The Secretary of State has accepted a disqualification undertaking from the director of manual labour supply service Euro Contracts Services, for failing to ensure that the organisation paid farm workers the national minimum wage.
The disqualification undertaking was accepted by the Secretary of State on 1 May 2018, and became effective from 22 May 2018 for a seven-year period. During this period, Shakil Ahmed, previously director at Euro Contracts Services, cannot act as a director of an organisation, be a receiver of an organisation’s property, or directly or indirectly take part in the promotion, formation or management of an organisation or limited liability partnership.
The disqualification undertaking occurred as a result of HM Revenue and Customs (HMRC) investigations into Euro Contracts Services failing to pay employees the national minimum wage.
The organisation acts as a recruitment service and provides manual labourers to a farm in Hertfordshire. Euro Contracts Services received a fee from the farm, which was used to pay the labourers and cover the organisation’s administrative costs.
HMRC initially investigated the organisation in 2009 and found that farm workers had been underpaid by a total of £69,000. Euro Contracts Services rectified this, but then deducted the costs of transporting labourers to the farm. This once again placed labourers’ pay below the national minimum wage.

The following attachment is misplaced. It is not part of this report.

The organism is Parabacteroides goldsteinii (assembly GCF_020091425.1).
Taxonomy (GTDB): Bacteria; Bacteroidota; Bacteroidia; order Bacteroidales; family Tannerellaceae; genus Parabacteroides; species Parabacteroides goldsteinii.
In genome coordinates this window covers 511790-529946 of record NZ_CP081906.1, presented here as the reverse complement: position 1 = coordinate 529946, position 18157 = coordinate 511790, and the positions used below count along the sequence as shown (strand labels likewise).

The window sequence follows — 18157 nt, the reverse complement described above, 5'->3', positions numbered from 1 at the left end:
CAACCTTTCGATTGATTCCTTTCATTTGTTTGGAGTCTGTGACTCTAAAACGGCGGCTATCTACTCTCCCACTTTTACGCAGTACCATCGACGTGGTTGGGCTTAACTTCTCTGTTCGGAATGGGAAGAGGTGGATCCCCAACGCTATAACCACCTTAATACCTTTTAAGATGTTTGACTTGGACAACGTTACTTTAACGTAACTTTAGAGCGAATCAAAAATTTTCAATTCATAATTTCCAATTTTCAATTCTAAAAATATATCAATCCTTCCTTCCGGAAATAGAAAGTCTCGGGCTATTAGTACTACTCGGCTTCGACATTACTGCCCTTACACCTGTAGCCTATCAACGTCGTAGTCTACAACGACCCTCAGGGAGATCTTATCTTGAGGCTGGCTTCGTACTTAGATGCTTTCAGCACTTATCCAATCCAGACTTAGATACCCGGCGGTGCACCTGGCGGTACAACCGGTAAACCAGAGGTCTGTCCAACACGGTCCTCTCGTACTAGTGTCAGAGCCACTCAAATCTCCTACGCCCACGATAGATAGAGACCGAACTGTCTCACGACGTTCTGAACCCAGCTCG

This underpayment was again corrected, but a further HMRC investigation found that, between August 2010 and January 2011, Euro Contract Services paid 246 employees below the national minimum wage, equating to more than £110,000.
Ahmed appealed against HMRC’s findings, but the claim was dismissed in court. HMRC then lodged a claim against the organisation in December 2015 after the most recent underpayment was not rectified. In August 2016, Euro Contracts Services entered Creditors Voluntary Liquidation, meaning that the money owed to the employees was not paid. The disqualification undertaking followed.
Dave Elliott, head of insolvent investigations, Midlands and West, at the Insolvency Service, said: “The fact that Shakil Ahmed was investigated on two separate occasions, shows that this was not the case of administrative error but a wilful act on his behalf.
“Shakil Ahmed fully deserves his ban after cheating his workers out of what was rightfully theirs and this should serve as a warning to other directors that they have a duty to comply with regulations or else be banned from running [organisations] for a long time.”